KIMI – Review by Susan Granger

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Evoking memories of Alfred Hitchcock’s Rear Window and Brian De Palma’s Blow Out, Steven Soderbergh’s low-budget techno-thriller revolves around a next-generation virtual assistant, like Siri and Alexa, but named Kimi.

Paranoid Angela Childs (Zoe Kravitz – with blue, blunt-cropped hair) is a tech analyst, working remotely from her sprawling Seattle loft/apartment for Amygdala Corporation, headed by Bradley Hasling (illusionist Derek DelGaudio).

Since she’s agoraphobic, she spends a great deal of time looking out of the window. So do her nosy neighbors. There’s Terry (Byron Bowers) from across the street who makes periodic booty calls and creepy Kevin (Devin Ratray), armed with binoculars

Angela keeps in touch by telephone with her mother (Robin Givens) and telemedicine therapist (Emily Kuroda), both of whom urge her to try to leave her barricaded sanctuary, having endured two Covid-induced lockdowns – even if it’s only to visit the dentist.

One day, while routinely monitoring voice-activated data streams for possible glitches, Angela hears someone yelling in distress. Like John Travolta in Blow Out, she adjusts the audio element to eliminate the blaring music and identify a terrified woman (Erika Christensen) experiencing a sexual assault that leads to murder.

With the help of Darius (Alex Dobrenko), a tech problem-solver in Romania, Angela traces the suspicious data stream to its user. When she reports overhearing the violent crime to Amygdala’s ‘organic interpolations’ officer, Natalie Chowdhury (Rita Wilson) that alert triggers threatening reprisals from within the corporate hierarchy.

Scripted by David Koepp (Panic Room), it’s tautly directed by Steven Soderbergh (Let Them All Talk, No Sudden Move), who doubles as his own cinematographer (using the pseudonym of Peter Andrews) and editor (using the pseudonym of Mary Ann Bernard). And Kimi is voiced by Betsy Brantley, Soderbergh’s ex-wife.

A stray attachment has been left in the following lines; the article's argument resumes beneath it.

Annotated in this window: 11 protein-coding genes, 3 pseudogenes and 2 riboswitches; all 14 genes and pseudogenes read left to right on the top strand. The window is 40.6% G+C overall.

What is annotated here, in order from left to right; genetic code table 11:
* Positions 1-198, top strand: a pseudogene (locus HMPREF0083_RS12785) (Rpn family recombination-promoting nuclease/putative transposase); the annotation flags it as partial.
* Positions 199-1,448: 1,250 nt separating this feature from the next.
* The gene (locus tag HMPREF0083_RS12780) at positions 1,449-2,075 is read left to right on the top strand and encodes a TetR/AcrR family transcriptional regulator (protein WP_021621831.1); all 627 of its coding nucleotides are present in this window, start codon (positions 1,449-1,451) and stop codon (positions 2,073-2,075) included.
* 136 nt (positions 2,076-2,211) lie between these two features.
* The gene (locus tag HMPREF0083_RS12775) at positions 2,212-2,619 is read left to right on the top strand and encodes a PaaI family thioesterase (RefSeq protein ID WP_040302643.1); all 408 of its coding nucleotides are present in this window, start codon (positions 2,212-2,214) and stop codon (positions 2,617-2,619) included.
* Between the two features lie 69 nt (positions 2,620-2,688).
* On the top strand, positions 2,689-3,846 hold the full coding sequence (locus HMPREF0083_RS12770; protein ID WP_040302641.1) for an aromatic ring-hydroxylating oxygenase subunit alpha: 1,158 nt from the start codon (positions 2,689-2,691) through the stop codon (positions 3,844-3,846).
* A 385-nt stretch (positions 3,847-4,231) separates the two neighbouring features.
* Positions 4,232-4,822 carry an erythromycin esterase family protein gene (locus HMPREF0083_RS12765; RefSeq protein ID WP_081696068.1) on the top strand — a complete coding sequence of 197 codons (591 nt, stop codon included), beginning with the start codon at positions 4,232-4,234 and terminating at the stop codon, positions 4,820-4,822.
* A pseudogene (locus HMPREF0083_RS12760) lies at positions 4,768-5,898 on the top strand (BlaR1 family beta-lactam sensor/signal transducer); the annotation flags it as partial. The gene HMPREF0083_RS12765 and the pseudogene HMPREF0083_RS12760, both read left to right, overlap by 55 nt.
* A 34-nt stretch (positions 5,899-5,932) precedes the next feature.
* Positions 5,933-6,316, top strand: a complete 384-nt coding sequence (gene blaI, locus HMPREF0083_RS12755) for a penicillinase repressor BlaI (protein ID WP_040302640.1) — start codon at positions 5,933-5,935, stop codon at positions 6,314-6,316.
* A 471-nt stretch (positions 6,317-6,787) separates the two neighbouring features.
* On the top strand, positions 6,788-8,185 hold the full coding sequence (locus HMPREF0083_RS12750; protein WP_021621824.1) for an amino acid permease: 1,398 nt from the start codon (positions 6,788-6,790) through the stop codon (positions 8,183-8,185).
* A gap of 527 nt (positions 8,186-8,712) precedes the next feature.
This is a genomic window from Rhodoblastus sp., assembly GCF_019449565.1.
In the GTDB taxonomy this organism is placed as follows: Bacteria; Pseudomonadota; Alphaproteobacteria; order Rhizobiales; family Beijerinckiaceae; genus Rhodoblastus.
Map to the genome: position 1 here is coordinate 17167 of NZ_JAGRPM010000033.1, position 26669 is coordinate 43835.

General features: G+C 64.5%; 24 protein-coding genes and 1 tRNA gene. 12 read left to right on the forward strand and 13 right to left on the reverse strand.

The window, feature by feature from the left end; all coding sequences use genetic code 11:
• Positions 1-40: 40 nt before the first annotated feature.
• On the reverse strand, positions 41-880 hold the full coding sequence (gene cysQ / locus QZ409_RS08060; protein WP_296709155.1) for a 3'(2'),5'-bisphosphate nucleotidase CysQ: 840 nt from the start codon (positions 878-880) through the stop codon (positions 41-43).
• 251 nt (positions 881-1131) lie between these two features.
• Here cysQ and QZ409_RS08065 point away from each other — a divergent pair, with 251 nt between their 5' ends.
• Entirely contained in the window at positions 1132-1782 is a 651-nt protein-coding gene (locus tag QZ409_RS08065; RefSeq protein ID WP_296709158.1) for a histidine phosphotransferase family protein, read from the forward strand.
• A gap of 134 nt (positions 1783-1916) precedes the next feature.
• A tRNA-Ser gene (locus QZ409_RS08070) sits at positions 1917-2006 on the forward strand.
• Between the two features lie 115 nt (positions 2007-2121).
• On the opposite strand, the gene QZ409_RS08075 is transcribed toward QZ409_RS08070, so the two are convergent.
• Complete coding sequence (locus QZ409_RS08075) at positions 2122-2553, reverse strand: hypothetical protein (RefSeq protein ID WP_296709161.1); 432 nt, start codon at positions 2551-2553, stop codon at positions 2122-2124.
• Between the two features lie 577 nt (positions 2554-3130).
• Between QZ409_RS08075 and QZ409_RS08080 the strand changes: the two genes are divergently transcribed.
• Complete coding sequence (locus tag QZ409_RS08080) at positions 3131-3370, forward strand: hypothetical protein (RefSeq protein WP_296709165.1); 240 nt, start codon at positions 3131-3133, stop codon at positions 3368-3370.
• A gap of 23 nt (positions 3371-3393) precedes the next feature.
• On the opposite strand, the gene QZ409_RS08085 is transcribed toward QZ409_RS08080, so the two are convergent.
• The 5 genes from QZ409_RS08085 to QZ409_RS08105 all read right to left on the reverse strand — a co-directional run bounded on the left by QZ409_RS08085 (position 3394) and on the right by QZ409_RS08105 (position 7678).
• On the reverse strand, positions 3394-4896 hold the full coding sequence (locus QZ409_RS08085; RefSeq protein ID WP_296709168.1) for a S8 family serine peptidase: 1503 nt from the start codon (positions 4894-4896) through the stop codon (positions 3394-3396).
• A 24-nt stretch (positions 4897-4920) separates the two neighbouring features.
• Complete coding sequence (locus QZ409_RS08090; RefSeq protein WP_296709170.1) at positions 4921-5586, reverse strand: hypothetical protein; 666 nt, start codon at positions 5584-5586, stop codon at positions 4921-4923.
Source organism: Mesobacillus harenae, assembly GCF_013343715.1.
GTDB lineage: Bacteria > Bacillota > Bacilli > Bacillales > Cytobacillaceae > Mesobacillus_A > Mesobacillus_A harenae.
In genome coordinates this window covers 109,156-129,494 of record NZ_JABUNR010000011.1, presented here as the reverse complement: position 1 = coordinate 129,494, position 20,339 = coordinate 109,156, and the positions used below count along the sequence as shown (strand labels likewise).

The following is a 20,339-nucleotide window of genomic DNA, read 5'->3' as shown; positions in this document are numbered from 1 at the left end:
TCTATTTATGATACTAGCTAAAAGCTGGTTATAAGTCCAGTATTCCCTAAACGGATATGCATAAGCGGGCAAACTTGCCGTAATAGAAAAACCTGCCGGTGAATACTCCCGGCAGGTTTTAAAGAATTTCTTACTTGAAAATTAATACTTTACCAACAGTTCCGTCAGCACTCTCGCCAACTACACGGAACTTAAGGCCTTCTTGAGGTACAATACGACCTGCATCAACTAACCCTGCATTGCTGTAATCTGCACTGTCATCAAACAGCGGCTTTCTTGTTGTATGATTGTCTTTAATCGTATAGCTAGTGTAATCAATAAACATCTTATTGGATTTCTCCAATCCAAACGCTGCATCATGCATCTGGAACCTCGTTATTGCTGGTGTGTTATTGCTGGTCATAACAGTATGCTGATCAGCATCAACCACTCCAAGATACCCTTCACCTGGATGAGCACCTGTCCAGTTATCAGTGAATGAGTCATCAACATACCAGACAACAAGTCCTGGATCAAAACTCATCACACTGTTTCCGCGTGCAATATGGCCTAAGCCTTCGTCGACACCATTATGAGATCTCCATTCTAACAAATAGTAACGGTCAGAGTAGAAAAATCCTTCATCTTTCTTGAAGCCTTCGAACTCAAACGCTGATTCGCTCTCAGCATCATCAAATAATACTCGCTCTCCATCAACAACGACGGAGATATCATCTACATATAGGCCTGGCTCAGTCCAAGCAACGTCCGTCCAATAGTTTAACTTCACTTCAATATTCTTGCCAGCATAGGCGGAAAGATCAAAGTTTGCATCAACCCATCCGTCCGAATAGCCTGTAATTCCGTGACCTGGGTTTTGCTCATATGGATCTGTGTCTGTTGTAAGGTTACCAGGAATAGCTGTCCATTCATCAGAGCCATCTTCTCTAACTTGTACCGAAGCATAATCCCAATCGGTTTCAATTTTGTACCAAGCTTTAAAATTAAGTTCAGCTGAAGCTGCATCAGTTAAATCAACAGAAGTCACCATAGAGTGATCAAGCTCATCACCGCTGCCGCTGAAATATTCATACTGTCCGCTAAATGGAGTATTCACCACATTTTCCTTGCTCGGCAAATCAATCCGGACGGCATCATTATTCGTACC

FYI: The amygdala is the part of our brain that processes fear.

Once again, we’re reminded that the communication technology in our ever-present devices has systematically usurped our right to privacy.

On the Granger Gauge of 1 to 10, Kimi is a slyly slick, surveillance 6, streaming on HBO Max.

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Susan Granger

Susan Granger is a product of Hollywood. Her natural father, S. Sylvan Simon, was a director and producer at R.K.O., M.G.M. and Columbia Pictures; her adoptive father, Armand Deutsch, produced movies at M.G.M. As a child, Susan appeared in movies with Abbott & Costello, Red Skelton, Lucille Ball, Margaret O'Brien and Lassie. She attended Mills College in California, studying journalism with Pierre Salinger, and graduated from the University of Pennsylvania, Phi Beta Kappa, with highest honors in journalism. During her adult life, Susan has been on radio and television as an anchorwoman and movie/drama critic. Her newspaper reviews have been syndicated around the world, and she has appeared on American Movie Classics cable television. In addition, her celebrity interviews and articles have been published in REDBOOK, PLAYBOY, FAMILY CIRCLE, COSMOPOLITAN, WORKING WOMAN and THE NEW YORK TIMES, as well as in PARIS MATCH, ELLE, HELLO, CARIBBEAN WORLD, ISLAND LIFE, MACO DESTINATIONS, NEWS LIMITED NEWSPAPERS (Australia), UK DAILY MAIL, UK SUNDAY MIRROR, DS (France), LA REPUBBLICA (Italy), BUNTE (Germany), VIP TRAVELLER (Krisworld) and many other international publications through SSG Syndicate. Susan also lectures on the "Magic and Mythology of Hollywood" and "Don't Take It Personally: Conquering Criticism and other Survival Skills," originally published on tape by Dove Audio.